Saturday, July 20, 2013

The Drop Off

So we dropped Phil off at the job, said we’d be back later and when we did he was covered in blood, gaunt and all, like, dazed and dreamy.  Straight away he asked if we could go and I looked at Marty and Marty just nodded, all panicked, his eyes all white and staring in horror at Phil’s blood-stained clothes.  The sound of the truck idling started to get to me and so I grabbed Phil and pulled him into the truck, blood smearing all over my white shirt as I did, and told Marty to step on the fucking accelerator.  I dunno why, but I felt like I had to take control of whatever this situation was.  I hadn’t a clue what the fuck had happened, but it wasn’t good and Phil needed to be out of sight, at least until things were sorted.  Maybe it wasn’t something so bad; maybe it was just an accident and he was in shock.  None of us knew so it’d be best not to freak out.  We sped off and eventually, after an eerie and silent trip, I pulled into a quiet street next to some factories and we started questioning Phil about what happened.  He said everything had gone well, the job was done, he said goodbye to the old lady and that was that.  Me and Marty just gawked at one another, unable to fathom how he was saying what he was saying.  We turned and stared at him from the front two seats of the pick up.  I asked him, well why the fuck is there blood all over your uniform?  My patience was running a little thin.  Things weren’t right here and he wasn’t saying anything; for all we knew, we were transporting a fugitive.  There was a short silence but, as smooth as silk, he looked down, slowly, looked back up, and said: Oh, this?  And tipping his hat proceeded to explain to us that there had been a cut on his head, underneath his hat, all day, and that it had bled and bled without him noticing it until it was too late and it had stained his entire uniform.  His words didn’t even seem rehearsed and scarier still, he didn’t seem to be lying—or at least, he didn’t realise he was.  We kept saying, what?  What?  What?  But he remained sickly calm and explained everything in real simple terms, like there still wasn’t anything to worry about.  But mate, Marty screamed, there’s human fucking blood all over you and you’re telling us that it all came from a cut on your head that you didn’t notice until the end of the job?  And the bastard just shook his head, over and over.  We asked him to show us the cut and so he removed his hat and his hair was actually caked with blood and there did appear to be a deep wound there, but fuck, we both said, each questioning him in different words but with the same gist, basically asking him how he could have gone a whole day not noticing a gaping wound in his fuckin’ head, but he just rolled on with more stories, extremely tranquil, as though what he was saying had actually happened.  At a complete loss, me and Marty both stopped our questioning and I leant against the dashboard, thinking to myself, and Marty with one arm out the window started fumbling for a cigarette and I asked for one immediately.  We both smoked for a few minutes and then Phil asked for one and not being able to think of a reason why not Marty gave him one.  Unsure of what to do next I told Phil he was going to show us the job, that we’d drive back, I’d find him a change of clothes and we’d go through exactly what he’d done that day, nothing excluded, and he of course just said yeah no worries, of course I’ll show you.  Even weirder was that he didn’t question being questioned so much, so even if he believed his own words, which I really think he must have, he wasn’t aware that it was strange to be asked so many questions about the blood and where it came from.  Christ, I kept thinking, what a fucking day. So off we drove, Marty smoking like a digger, me running my hand through my hair constantly, trying to figure out this weird mess, and of course Phil in the back, sitting there like a god damn child, staring out the windows and occasionally blinking very slowly.  I shot Marty another look and he shot one back and we both thought the same thing: what has this fucker done?  He’d been with us for years now, never done a bad job, never been in trouble, and now this.  She was an old bat, too, so fuck knows why he’d have done her in—it was a straightforward job, like any other day.  We arrived at the property and there were patches of blood that neither Marty nor me had noticed earlier, smudged across various sections of the pavement out front and on the door and even some footprints of it coming from the house.  I know Marty felt as sick as I did and we both got comfort from just eyeing one another, knowing that we weren’t involved and that we at least didn’t need to worry about us going to jail.  Phil stepped out immediately, almost mechanically, and walked around the back of the truck.  Fuck, I thought.  What if he does us in, too?  What if the old woman’s still alive and we have to see some horrific scene that this apparent psychopath has created while we were off doing other jobs, minding our business.  There seemed no friendly ending to this story.  Marty stepped out after him and I followed, feeling cold and sick at the prospect of seeing something fucked up inside.  We followed him into the property, at a safe distance, hoping this was all some weird mistake; hoping that maybe he’d just lost his mind and taken to a possum or something, but things got worse.  Marty was just ahead of me and as he stepped into the front door I heard what sounded like him throwing up.  It was him throwing up.  He’d stepped aside and was puking all over the floor and at first I was watching this happen but then I saw it, strung up in front of the TV, with Phil standing next it peering out the window into the garden.  He started to explain how he’d trimmed the hedges a little bit lower this time, because they’d grow faster in the springtime, and that the tree he’d chopped down was still in the yard because the chainsaw had broken and he couldn’t lug it out the front by himself, and he kept prattling on like this for what felt like ages, just staring out into the yard and suddenly I started to feel sick too, not only with the sight of the dangling clump of meat before me but the whole fucking thing, the whole scene and this psychopath talking like that, so god damn collected and confident as though nothing was there, nothing had happened, and so I just leant against a couch somehow knowing from his serenity that Phil wasn’t going to murder us too, being sure that he himself didn’t even know what he had done and for some insane reason I cannot even begin to explain, he wasn’t even comprehending what was swaying before him.  God; it was actually as bad as it seemed it could be.  He’d strung her up with line-trimmer wire but it, the thing hanging there, didn’t even look like a human; the light was on and the details were so clear and then sirens, all I heard was sirens and no one moved, we were all too sick, too stuck, or too insane to move or consider doing anything and it seemed like just a few seconds seconds before the door was being pounded on but still no one moved and Phil kept talking, talking, talking about the yard and the job he’d done and the seasons and even how the lady had offered him a cup of tea and BANG the door was down, they stormed in furiously and took all of us, Marty first, covered in vomit, me and finally Phil, who still didn’t seem to know what was happening.  And the last thing, the very last thing I can see in my head, is that unholy scene: that woman, dangling, ruptured, severed, dripping, soaked, hanging from the ceiling of her own home, and a man staring up at her, blinking like an infant, talking about the grass, and the leaves, and the branches, talking slowly and monotonously like the words were falling from his mouth out onto the ground, rhythmic, pulsing, steady.  Then they drove us away.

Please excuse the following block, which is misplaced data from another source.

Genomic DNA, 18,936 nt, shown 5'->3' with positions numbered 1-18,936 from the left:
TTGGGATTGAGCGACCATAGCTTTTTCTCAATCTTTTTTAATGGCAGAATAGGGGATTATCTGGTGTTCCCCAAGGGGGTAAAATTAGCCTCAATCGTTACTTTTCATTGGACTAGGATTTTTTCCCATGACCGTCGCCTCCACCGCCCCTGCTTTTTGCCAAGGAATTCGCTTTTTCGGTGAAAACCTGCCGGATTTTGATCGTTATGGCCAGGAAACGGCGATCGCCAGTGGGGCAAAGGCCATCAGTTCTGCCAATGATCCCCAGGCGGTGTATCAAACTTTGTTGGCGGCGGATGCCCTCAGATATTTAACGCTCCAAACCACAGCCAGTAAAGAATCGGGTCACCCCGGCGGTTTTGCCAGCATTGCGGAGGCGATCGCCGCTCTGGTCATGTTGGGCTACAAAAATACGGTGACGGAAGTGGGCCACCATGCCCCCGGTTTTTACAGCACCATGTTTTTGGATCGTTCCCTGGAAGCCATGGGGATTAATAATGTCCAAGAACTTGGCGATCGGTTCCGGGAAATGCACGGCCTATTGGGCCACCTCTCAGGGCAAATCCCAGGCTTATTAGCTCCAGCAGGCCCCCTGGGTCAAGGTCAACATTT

1 comment:

  1. I cannot say I 'enjoyed' this for it does not strike me as a story that a moral person ought to enjoy. It was good though, no doubt. Keep writing, please.